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Above: Daily Aztec, April 9, 1970. SDSU's women's studies department was formed during a transitional time for women, when events such as the Miss Miniskirt Contest were held on campus. Above: Daily Aztec, April 9, 1970. SDSU's women's studies department was formed during a transitional time for women, when events such as the Miss Miniskirt Contest were held on campus.

SDSU on the Frontier

The nation's first women's studies department turns 40.
By Golda Akhgarnia

In 1970, when the Daily Aztec featured the “Co-ed of the Week” and the Miss Miniskirt Contest was held on campus, a group of forward-thinking women and men were creating history at San Diego State. Together they established the first women’s studies program in the nation.

“The program received a fair amount of faculty and administrative support, both male and female,” recalled Bonnie Zimmerman, associate vice president for faculty affairs and former chair of the women’s studies department. “It had a real presence in the university, and was quite well-supported and popular on campus.”

San Diego State’s women’s studies program began as a minor with roughly a half dozen courses in different disciplines. The program had such widespread appeal that students were switching majors after getting just a taste.

One such student was Deborah Floyd, who enrolled at San Diego State in 1977 in music education. Currently director of Student Affairs at Emory Law, she was introduced to women’s studies when she took the class Women in Education.

“I wasn’t aware of the women’s movement at the time. And then my eyes were opened so wide to what was going on out there. We were on the frontier of a whole new dialectic, and it was so exciting.”

Floyd took every class she could, but soon exhausted the offerings. Disenchanted by the lack of a women’s studies major, she dropped out of SDSU in 1980 to start working. When the major was approved two years later, Floyd re-enrolled while continuing to work full time.

Acquaintances often quizzed Floyd about her field of study. She remembers trying to explain the importance of women’s studies and the role of women in society.

The new generation

Twenty-five years later, Stevie Seibert, a recent graduate of SDSU's women’s studies master’s program, still gets the same questions.

Seibert enrolled at San Diego State in fall 2008 after her undergraduate women’s studies advisor at Pepperdine University promoted SDSU’s program, encouraging Seibert to “go for the original, the place where it started.”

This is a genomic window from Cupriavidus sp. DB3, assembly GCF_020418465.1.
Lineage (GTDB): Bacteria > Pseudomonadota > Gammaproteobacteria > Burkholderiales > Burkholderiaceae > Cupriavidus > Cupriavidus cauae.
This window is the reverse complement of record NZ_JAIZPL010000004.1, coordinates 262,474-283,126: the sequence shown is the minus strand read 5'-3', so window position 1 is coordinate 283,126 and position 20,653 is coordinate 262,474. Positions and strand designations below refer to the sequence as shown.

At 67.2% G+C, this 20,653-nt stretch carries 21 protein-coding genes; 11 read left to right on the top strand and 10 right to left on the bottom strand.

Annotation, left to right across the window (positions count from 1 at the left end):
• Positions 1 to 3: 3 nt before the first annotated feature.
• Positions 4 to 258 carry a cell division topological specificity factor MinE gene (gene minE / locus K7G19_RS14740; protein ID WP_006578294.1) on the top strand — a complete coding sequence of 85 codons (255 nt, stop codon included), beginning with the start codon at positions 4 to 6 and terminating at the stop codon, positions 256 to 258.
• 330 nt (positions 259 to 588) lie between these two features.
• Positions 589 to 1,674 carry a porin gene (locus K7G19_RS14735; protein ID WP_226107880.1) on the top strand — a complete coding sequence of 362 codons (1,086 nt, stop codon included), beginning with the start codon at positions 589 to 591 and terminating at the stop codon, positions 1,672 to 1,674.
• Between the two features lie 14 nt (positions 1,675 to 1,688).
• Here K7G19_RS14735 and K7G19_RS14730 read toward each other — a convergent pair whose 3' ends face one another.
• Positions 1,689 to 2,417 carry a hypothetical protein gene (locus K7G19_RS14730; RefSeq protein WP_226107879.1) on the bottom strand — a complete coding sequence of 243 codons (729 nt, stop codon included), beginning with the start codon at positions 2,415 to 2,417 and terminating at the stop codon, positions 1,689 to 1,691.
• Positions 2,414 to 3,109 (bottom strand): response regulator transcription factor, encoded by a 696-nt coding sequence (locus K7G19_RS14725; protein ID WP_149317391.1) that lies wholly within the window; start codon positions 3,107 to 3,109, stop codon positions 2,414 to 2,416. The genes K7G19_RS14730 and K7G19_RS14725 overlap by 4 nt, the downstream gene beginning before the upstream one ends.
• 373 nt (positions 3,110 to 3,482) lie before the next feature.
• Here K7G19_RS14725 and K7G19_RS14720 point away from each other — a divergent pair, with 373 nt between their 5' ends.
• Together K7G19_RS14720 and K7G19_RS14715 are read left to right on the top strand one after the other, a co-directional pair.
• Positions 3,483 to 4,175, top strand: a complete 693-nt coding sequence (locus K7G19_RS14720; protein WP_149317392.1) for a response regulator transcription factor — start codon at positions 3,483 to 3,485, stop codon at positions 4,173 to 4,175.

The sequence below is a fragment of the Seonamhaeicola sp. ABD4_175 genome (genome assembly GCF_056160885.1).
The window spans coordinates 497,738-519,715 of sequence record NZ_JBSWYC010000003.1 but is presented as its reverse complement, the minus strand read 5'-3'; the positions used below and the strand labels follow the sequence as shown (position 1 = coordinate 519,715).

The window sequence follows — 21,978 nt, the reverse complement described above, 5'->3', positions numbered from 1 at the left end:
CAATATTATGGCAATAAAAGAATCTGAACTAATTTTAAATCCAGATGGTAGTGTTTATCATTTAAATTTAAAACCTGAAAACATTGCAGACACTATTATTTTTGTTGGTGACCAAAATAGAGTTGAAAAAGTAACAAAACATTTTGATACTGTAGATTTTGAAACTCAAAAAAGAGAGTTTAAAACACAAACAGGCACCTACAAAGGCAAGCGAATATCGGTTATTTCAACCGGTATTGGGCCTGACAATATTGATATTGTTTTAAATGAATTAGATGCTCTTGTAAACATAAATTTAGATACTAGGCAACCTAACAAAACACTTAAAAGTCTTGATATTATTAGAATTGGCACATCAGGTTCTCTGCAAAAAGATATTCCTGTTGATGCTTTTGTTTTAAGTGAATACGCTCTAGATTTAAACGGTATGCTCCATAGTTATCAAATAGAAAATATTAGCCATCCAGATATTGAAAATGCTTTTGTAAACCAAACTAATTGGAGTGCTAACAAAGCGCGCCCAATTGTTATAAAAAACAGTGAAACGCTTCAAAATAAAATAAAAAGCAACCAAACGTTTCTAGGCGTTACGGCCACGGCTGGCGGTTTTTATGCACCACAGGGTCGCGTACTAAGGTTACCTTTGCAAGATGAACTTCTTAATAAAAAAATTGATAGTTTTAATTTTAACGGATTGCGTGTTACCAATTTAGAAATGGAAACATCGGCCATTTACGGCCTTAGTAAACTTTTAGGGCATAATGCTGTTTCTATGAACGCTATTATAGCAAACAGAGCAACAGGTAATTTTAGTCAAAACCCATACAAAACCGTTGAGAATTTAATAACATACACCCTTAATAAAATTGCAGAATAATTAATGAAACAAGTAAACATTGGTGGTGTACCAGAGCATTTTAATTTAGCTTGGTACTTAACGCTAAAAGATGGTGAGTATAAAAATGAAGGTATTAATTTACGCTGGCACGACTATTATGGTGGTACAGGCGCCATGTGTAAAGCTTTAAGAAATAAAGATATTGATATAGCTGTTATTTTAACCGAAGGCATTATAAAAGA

She immediately responded to the welcoming environment that emphasizes both academics and activism. Asked about the program’s strengths, Seibert cites the diversity of class offerings, the flexibility and support of the faculty and the exciting extracurricular opportunities offered through the program.

Looking back on 40 years

Recently, Seibert, a graduate assistant for current department chair Bonnie Kime Scott, was able to explore the roots of SDSU’s women’s studies program while doing research for its 40th anniversary. Looking through the archive of Daily Aztec publications from the period, she discovered some amusing content.

“There was this double portrayal of the sexual revolution and traditional values that ran through our culture. I’m thankful that the current paper has more representation of women’s interests, women students and other diverse groups on campus.”

Like other women’s studies students, Seibert is grateful for the trailblazers who helped establish the department at San Diego State.  

“I feel the fervor of 40 years ago. I get so tickled by the excitement and power of revolution that the women felt when they were putting forth all that work to establish the women’s studies department. I wish I could’ve been there with them!”

The women who were there, like Floyd, and other early alumnae, are grateful that students like Seibert continue to create change by publishing papers, embracing a more global approach to women’s studies and getting involved with activism and community outreach.

“If you plant a seed, it takes off,” said Floyd. “That’s what many of us who were the early feminists did. We just planted seeds.”

Future of women's studies

Looking forward 40 years, Scott believes a women’s studies department will still be relevant and necessary.

“We’ve seen women’s issues come and go. I can’t tell what world events there are going to be, but I think women’s studies is apt to ask the different kinds of questions to help us with those issues.”

Zimmerman is also optimistic about the future of the women’s studies program on campus. Having been involved with the program for 32 years, she has seen many successes, including strong support from community members, the formation of an LGBT minor; and a thriving, highly respected master’s degree program.

Feminist perspectives now permeate all aspects of the university, Zimmerman said, and the newer faculty will enhance the department’s strong reputation.

“People are introducing interesting new perspectives, new theoretical approaches and new content areas. The future is very strong.”